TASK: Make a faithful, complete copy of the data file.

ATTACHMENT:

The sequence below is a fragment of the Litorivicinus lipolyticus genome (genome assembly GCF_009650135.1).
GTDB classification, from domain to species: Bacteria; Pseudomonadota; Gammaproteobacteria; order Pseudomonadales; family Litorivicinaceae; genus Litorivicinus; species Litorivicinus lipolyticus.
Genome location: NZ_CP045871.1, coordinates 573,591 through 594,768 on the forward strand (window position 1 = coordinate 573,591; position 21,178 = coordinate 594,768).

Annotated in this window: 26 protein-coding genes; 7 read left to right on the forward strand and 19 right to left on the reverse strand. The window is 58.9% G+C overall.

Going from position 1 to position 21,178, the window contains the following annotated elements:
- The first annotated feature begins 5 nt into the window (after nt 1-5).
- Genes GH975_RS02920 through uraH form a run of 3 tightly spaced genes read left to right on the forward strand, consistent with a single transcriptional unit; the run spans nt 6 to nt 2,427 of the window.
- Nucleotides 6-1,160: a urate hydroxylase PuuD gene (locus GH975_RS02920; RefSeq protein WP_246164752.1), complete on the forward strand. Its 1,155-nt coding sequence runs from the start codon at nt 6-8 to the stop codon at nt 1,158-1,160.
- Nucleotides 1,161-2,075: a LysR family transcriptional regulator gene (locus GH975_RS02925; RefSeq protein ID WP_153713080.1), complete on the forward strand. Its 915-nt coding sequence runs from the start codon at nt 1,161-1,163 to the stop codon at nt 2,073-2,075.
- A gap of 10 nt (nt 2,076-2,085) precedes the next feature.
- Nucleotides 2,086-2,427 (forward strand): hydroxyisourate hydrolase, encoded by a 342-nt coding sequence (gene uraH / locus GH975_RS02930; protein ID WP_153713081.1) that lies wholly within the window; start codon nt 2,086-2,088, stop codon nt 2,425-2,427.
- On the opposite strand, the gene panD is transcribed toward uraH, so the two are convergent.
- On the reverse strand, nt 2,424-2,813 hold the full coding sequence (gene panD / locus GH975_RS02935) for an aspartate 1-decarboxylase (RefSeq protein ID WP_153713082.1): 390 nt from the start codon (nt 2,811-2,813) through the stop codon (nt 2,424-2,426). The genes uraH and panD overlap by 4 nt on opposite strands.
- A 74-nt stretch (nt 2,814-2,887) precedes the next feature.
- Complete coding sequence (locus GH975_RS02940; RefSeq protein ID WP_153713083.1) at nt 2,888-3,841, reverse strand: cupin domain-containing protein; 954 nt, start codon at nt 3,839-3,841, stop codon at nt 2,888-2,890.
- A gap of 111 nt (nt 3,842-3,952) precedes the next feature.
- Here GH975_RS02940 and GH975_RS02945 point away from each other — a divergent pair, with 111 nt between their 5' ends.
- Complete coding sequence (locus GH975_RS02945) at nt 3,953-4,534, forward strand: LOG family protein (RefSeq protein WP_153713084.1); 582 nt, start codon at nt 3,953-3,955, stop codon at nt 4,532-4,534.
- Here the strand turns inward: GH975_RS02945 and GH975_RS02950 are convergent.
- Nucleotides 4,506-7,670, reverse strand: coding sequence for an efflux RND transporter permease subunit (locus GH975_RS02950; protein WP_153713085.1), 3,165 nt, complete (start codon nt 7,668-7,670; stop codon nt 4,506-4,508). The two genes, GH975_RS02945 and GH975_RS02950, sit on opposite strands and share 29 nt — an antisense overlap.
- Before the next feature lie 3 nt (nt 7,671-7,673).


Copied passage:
The sequence below is a fragment of the Litorivicinus lipolyticus genome (genome assembly GCF_009650135.1).
GTDB classification, from domain to species: Bacteria; Pseudomonadota; Gammaproteobacteria; order Pseudomonadales; family Litorivicinaceae; genus Litorivicinus; species Litorivicinus lipolyticus.
Genome location: NZ_CP045871.1, coordinates 573,591 through 594,768 on the forward strand (window position 1 = coordinate 573,591; position 21,178 = coordinate 594,768).

Annotated in this window: 26 protein-coding genes; 7 read left to right on the forward strand and 19 right to left on the reverse strand. The window is 58.9% G+C overall.

Going from position 1 to position 21,178, the window contains the following annotated elements:
- The first annotated feature begins 5 nt into the window (after nt 1-5).
- Genes GH975_RS02920 through uraH form a run of 3 tightly spaced genes read left to right on the forward strand, consistent with a single transcriptional unit; the run spans nt 6 to nt 2,427 of the window.
- Nucleotides 6-1,160: a urate hydroxylase PuuD gene (locus GH975_RS02920; RefSeq protein WP_246164752.1), complete on the forward strand. Its 1,155-nt coding sequence runs from the start codon at nt 6-8 to the stop codon at nt 1,158-1,160.
- Nucleotides 1,161-2,075: a LysR family transcriptional regulator gene (locus GH975_RS02925; RefSeq protein ID WP_153713080.1), complete on the forward strand. Its 915-nt coding sequence runs from the start codon at nt 1,161-1,163 to the stop codon at nt 2,073-2,075.
- A gap of 10 nt (nt 2,076-2,085) precedes the next feature.
- Nucleotides 2,086-2,427 (forward strand): hydroxyisourate hydrolase, encoded by a 342-nt coding sequence (gene uraH / locus GH975_RS02930; protein ID WP_153713081.1) that lies wholly within the window; start codon nt 2,086-2,088, stop codon nt 2,425-2,427.
- On the opposite strand, the gene panD is transcribed toward uraH, so the two are convergent.
- On the reverse strand, nt 2,424-2,813 hold the full coding sequence (gene panD / locus GH975_RS02935) for an aspartate 1-decarboxylase (RefSeq protein ID WP_153713082.1): 390 nt from the start codon (nt 2,811-2,813) through the stop codon (nt 2,424-2,426). The genes uraH and panD overlap by 4 nt on opposite strands.
- A 74-nt stretch (nt 2,814-2,887) precedes the next feature.
- Complete coding sequence (locus GH975_RS02940; RefSeq protein ID WP_153713083.1) at nt 2,888-3,841, reverse strand: cupin domain-containing protein; 954 nt, start codon at nt 3,839-3,841, stop codon at nt 2,888-2,890.
- A gap of 111 nt (nt 3,842-3,952) precedes the next feature.
- Here GH975_RS02940 and GH975_RS02945 point away from each other — a divergent pair, with 111 nt between their 5' ends.
- Complete coding sequence (locus GH975_RS02945) at nt 3,953-4,534, forward strand: LOG family protein (RefSeq protein WP_153713084.1); 582 nt, start codon at nt 3,953-3,955, stop codon at nt 4,532-4,534.
- Here the strand turns inward: GH975_RS02945 and GH975_RS02950 are convergent.
- Nucleotides 4,506-7,670, reverse strand: coding sequence for an efflux RND transporter permease subunit (locus GH975_RS02950; protein WP_153713085.1), 3,165 nt, complete (start codon nt 7,668-7,670; stop codon nt 4,506-4,508). The two genes, GH975_RS02945 and GH975_RS02950, sit on opposite strands and share 29 nt — an antisense overlap.
- Before the next feature lie 3 nt (nt 7,671-7,673).